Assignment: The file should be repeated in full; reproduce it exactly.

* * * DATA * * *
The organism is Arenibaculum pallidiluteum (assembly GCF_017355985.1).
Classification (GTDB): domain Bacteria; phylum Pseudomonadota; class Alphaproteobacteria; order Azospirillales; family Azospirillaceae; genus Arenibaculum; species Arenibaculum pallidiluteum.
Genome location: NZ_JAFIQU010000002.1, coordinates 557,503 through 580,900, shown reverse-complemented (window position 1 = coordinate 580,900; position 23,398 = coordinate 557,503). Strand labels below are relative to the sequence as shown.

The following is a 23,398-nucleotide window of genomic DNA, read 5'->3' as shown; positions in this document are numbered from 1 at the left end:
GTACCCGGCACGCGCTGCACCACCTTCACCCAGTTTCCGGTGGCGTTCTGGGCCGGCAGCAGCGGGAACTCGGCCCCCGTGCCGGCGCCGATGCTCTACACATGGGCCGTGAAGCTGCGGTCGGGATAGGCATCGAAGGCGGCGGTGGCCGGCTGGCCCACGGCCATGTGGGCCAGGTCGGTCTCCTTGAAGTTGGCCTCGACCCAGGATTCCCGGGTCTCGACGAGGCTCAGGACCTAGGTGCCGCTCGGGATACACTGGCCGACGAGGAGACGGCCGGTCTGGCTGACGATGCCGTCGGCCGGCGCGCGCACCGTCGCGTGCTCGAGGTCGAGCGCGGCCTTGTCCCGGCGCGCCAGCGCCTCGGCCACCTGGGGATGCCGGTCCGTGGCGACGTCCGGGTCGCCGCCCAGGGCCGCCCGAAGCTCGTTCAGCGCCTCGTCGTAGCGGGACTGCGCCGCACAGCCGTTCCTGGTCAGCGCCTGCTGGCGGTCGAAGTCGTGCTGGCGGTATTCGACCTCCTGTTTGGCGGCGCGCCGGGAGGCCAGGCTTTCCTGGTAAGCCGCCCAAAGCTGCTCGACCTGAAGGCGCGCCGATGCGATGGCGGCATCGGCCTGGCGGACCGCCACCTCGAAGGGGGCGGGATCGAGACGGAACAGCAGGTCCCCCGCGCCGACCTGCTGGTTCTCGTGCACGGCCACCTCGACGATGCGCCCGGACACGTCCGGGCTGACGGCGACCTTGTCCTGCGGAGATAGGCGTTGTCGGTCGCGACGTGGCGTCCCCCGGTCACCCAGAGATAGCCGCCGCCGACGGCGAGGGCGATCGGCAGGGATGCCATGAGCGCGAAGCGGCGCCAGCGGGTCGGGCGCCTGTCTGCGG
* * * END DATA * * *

The organism is Arenibaculum pallidiluteum (assembly GCF_017355985.1).
Classification (GTDB): domain Bacteria; phylum Pseudomonadota; class Alphaproteobacteria; order Azospirillales; family Azospirillaceae; genus Arenibaculum; species Arenibaculum pallidiluteum.
Genome location: NZ_JAFIQU010000002.1, coordinates 557,503 through 580,900, shown reverse-complemented (window position 1 = coordinate 580,900; position 23,398 = coordinate 557,503). Strand labels below are relative to the sequence as shown.

The following is a 23,398-nucleotide window of genomic DNA, read 5'->3' as shown; positions in this document are numbered from 1 at the left end:
GTACCCGGCACGCGCTGCACCACCTTCACCCAGTTTCCGGTGGCGTTCTGGGCCGGCAGCAGCGGGAACTCGGCCCCCGTGCCGGCGCCGATGCTCTACACATGGGCCGTGAAGCTGCGGTCGGGATAGGCATCGAAGGCGGCGGTGGCCGGCTGGCCCACGGCCATGTGGGCCAGGTCGGTCTCCTTGAAGTTGGCCTCGACCCAGGATTCCCGGGTCTCGACGAGGCTCAGGACCTAGGTGCCGCTCGGGATACACTGGCCGACGAGGAGACGGCCGGTCTGGCTGACGATGCCGTCGGCCGGCGCGCGCACCGTCGCGTGCTCGAGGTCGAGCGCGGCCTTGTCCCGGCGCGCCAGCGCCTCGGCCACCTGGGGATGCCGGTCCGTGGCGACGTCCGGGTCGCCGCCCAGGGCCGCCCGAAGCTCGTTCAGCGCCTCGTCGTAGCGGGACTGCGCCGCACAGCCGTTCCTGGTCAGCGCCTGCTGGCGGTCGAAGTCGTGCTGGCGGTATTCGACCTCCTGTTTGGCGGCGCGCCGGGAGGCCAGGCTTTCCTGGTAAGCCGCCCAAAGCTGCTCGACCTGAAGGCGCGCCGATGCGATGGCGGCATCGGCCTGGCGGACCGCCACCTCGAAGGGGGCGGGATCGAGACGGAACAGCAGGTCCCCCGCGCCGACCTGCTGGTTCTCGTGCACGGCCACCTCGACGATGCGCCCGGACACGTCCGGGCTGACGGCGACCTTGTCCTGCGGAGATAGGCGTTGTCGGTCGCGACGTGGCGTCCCCCGGTCACCCAGAGATAGCCGCCGCCGACGGCGAGGGCGATCGGCAGGGATGCCATGAGCGCGAAGCGGCGCCAGCGGGTCGGGCGCCTGTCTGCGG